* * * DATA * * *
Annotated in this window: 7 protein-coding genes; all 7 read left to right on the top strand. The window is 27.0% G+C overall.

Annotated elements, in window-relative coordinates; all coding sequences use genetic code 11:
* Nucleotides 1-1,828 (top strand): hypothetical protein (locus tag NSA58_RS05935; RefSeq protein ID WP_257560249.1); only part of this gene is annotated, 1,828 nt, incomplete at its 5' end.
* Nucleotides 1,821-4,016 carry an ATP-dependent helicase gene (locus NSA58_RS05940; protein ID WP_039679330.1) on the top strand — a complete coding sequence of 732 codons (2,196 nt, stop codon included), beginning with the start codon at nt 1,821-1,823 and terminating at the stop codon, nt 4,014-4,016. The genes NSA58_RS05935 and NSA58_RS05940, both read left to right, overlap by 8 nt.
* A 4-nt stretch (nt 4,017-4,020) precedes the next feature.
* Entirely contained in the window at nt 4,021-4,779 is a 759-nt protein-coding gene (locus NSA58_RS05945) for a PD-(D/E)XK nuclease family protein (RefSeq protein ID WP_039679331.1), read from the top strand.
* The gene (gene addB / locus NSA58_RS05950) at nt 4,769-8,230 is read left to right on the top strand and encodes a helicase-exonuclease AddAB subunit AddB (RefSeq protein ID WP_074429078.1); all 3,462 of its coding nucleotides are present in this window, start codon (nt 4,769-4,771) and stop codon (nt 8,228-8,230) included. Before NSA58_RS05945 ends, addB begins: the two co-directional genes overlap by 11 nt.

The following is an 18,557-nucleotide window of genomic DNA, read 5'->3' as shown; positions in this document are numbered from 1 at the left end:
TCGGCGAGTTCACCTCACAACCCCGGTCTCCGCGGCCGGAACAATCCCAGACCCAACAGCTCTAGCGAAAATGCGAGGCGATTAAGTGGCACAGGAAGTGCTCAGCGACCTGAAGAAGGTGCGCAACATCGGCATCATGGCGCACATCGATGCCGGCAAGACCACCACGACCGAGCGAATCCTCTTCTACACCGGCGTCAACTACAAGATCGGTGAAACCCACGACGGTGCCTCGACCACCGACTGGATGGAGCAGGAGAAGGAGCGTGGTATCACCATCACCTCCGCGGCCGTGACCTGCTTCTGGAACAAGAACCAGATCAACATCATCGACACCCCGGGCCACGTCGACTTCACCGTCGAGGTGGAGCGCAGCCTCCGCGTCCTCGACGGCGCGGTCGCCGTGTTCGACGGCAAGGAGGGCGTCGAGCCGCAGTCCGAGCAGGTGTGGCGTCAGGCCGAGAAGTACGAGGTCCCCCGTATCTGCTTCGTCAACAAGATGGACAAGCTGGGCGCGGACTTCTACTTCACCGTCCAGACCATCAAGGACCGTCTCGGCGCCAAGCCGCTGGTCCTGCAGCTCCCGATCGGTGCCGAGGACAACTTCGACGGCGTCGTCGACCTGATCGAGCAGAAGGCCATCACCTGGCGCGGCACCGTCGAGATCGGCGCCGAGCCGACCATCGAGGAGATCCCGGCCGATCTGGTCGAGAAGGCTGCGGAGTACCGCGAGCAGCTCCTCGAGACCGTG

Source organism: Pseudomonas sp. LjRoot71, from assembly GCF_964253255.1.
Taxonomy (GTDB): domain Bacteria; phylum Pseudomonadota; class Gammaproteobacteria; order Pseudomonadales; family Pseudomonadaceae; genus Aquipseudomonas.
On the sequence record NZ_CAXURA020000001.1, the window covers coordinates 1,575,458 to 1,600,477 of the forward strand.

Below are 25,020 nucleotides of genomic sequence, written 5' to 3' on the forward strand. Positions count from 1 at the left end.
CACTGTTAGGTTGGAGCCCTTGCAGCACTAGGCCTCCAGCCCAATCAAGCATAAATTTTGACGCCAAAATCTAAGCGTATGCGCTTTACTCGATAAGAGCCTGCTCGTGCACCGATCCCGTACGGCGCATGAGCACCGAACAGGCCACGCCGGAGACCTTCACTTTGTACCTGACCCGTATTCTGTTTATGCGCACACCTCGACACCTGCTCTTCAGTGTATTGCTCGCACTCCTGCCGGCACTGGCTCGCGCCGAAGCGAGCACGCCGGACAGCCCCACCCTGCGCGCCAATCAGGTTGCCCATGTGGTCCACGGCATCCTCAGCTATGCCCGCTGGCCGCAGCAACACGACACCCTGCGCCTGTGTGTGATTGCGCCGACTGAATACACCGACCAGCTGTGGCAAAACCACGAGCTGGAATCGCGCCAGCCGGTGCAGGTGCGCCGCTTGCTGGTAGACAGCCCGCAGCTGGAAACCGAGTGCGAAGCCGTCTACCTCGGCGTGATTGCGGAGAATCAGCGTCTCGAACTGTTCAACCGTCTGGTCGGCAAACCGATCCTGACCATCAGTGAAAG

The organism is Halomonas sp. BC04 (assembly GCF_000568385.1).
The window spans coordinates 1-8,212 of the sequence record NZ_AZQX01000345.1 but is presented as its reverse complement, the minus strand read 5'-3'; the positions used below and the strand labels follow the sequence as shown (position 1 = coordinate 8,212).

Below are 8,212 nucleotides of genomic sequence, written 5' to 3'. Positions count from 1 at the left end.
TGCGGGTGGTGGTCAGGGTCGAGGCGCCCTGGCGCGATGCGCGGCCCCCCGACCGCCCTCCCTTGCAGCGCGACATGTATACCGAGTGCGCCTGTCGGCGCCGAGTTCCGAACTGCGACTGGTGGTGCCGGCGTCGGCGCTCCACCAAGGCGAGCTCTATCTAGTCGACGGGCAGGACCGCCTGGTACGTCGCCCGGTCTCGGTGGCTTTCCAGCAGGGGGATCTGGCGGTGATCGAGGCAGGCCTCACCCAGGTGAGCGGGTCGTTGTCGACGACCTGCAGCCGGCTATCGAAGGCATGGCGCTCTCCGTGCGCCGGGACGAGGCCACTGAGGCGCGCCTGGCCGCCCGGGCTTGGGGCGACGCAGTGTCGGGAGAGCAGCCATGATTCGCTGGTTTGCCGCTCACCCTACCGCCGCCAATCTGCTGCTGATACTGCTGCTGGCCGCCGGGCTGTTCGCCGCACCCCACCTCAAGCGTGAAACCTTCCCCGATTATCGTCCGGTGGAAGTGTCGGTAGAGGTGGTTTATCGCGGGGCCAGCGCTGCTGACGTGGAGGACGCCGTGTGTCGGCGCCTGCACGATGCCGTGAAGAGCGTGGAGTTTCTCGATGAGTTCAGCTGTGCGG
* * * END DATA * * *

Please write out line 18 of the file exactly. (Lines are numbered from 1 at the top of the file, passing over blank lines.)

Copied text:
TGCGGGTGGTGGTCAGGGTCGAGGCGCCCTGGCGCGATGCGCGGCCCCCCGACCGCCCTCCCTTGCAGCGCGACATGTATACCGAGTGCGCCTGTCGGCGCCGAGTTCCGAACTGCGACTGGTGGTGCCGGCGTCGGCGCTCCACCAAGGCGAGCTCTATCTAGTCGACGGGCAGGACCGCCTGGTACGTCGCCCGGTCTCGGTGGCTTTCCAGCAGGGGGATCTGGCGGTGATCGAGGCAGGCCTCACCCAGGTGAGCGGGTCGTTGTCGACGACCTGCAGCCGGCTATCGAAGGCATGGCGCTCTCCGTGCGCCGGGACGAGGCCACTGAGGCGCGCCTGGCCGCCCGGGCTTGGGGCGACGCAGTGTCGGGAGAGCAGCCATGATTCGCTGGTTTGCCGCTCACCCTACCGCCGCCAATCTGCTGCTGATACTGCTGCTGGCCGCCGGGCTGTTCGCCGCACCCCACCTCAAGCGTGAAACCTTCCCCGATTATCGTCCGGTGGAAGTGTCGGTAGAGGTGGTTTATCGCGGGGCCAGCGCTGCTGACGTGGAGGACGCCGTGTGTCGGCGCCTGCACGATGCCGTGAAGAGCGTGGAGTTTCTCGATGAGTTCAGCTGTGCGG